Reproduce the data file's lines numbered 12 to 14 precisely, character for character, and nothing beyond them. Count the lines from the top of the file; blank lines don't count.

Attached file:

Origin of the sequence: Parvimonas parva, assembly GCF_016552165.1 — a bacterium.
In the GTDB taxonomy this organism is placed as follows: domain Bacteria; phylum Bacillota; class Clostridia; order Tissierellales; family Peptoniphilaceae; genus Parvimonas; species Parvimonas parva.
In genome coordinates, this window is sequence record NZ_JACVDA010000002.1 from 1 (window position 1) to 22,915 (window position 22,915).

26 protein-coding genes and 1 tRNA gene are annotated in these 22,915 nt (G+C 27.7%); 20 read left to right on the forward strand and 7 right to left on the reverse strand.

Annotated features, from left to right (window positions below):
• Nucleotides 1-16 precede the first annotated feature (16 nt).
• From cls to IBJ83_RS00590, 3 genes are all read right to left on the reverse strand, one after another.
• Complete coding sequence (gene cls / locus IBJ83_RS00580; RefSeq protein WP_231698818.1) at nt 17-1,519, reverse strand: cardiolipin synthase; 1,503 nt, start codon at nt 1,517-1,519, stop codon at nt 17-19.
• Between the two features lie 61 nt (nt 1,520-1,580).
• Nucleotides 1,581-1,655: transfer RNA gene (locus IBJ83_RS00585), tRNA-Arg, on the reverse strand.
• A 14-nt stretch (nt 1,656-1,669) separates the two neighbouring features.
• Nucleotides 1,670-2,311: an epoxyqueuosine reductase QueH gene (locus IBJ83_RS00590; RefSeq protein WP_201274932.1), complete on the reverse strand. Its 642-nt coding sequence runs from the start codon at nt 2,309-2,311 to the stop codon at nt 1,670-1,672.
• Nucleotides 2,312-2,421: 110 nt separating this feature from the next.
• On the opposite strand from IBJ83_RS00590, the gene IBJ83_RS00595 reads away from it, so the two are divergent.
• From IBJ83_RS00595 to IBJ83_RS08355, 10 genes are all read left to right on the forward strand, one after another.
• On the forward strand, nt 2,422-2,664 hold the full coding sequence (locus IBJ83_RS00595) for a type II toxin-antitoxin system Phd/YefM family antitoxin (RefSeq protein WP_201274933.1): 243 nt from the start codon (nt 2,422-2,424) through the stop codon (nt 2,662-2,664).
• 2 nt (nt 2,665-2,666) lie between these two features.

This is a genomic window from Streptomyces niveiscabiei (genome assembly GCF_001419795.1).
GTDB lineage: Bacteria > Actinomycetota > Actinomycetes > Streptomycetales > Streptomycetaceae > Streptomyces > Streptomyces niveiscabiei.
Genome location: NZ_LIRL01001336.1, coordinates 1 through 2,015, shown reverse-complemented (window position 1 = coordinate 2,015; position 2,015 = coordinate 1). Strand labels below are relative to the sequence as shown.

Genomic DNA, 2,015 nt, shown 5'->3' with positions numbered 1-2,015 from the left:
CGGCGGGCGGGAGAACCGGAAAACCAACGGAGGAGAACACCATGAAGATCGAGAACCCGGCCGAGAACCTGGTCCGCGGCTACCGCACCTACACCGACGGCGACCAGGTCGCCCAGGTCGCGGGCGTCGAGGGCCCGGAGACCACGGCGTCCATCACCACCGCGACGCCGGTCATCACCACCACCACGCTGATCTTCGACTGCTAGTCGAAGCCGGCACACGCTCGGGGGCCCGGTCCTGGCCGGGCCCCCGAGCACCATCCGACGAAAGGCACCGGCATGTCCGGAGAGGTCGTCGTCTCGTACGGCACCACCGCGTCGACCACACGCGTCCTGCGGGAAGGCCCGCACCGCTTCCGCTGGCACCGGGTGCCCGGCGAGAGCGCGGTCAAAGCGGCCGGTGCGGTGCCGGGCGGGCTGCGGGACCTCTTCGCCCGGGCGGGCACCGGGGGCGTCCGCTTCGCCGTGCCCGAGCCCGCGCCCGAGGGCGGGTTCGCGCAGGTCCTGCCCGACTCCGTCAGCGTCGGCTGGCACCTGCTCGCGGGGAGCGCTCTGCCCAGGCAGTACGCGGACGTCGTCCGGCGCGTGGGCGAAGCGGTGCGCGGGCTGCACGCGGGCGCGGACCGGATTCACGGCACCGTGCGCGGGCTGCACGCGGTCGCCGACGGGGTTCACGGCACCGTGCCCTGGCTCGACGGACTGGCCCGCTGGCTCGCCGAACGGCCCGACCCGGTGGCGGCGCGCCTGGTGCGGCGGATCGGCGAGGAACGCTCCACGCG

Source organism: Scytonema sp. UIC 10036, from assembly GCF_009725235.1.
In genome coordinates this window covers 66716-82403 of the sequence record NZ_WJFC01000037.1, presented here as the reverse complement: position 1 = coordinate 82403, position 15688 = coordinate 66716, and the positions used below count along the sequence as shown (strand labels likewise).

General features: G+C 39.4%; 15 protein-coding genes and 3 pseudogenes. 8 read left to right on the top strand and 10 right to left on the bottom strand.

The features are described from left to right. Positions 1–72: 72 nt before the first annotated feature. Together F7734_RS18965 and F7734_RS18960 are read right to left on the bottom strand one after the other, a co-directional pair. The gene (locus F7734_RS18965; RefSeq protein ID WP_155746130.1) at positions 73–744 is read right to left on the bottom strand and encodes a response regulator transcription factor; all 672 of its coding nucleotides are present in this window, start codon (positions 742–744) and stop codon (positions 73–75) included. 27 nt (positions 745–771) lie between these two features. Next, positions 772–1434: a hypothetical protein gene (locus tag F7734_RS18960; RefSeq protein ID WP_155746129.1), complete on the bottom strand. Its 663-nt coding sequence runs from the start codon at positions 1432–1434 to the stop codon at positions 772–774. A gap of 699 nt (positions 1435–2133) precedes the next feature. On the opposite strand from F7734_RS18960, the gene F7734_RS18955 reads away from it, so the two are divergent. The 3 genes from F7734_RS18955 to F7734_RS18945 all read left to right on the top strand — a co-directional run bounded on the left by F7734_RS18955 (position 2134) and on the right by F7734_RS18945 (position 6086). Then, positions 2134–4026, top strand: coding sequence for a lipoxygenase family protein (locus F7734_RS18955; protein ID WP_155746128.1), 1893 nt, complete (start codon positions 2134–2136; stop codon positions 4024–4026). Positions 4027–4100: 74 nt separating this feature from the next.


• Nucleotides 1,670-2,311: an epoxyqueuosine reductase QueH gene (locus IBJ83_RS00590; RefSeq protein WP_201274932.1), complete on the reverse strand. Its 642-nt coding sequence runs from the start codon at nt 2,309-2,311 to the stop codon at nt 1,670-1,672.
• Nucleotides 2,312-2,421: 110 nt separating this feature from the next.
• On the opposite strand from IBJ83_RS00590, the gene IBJ83_RS00595 reads away from it, so the two are divergent.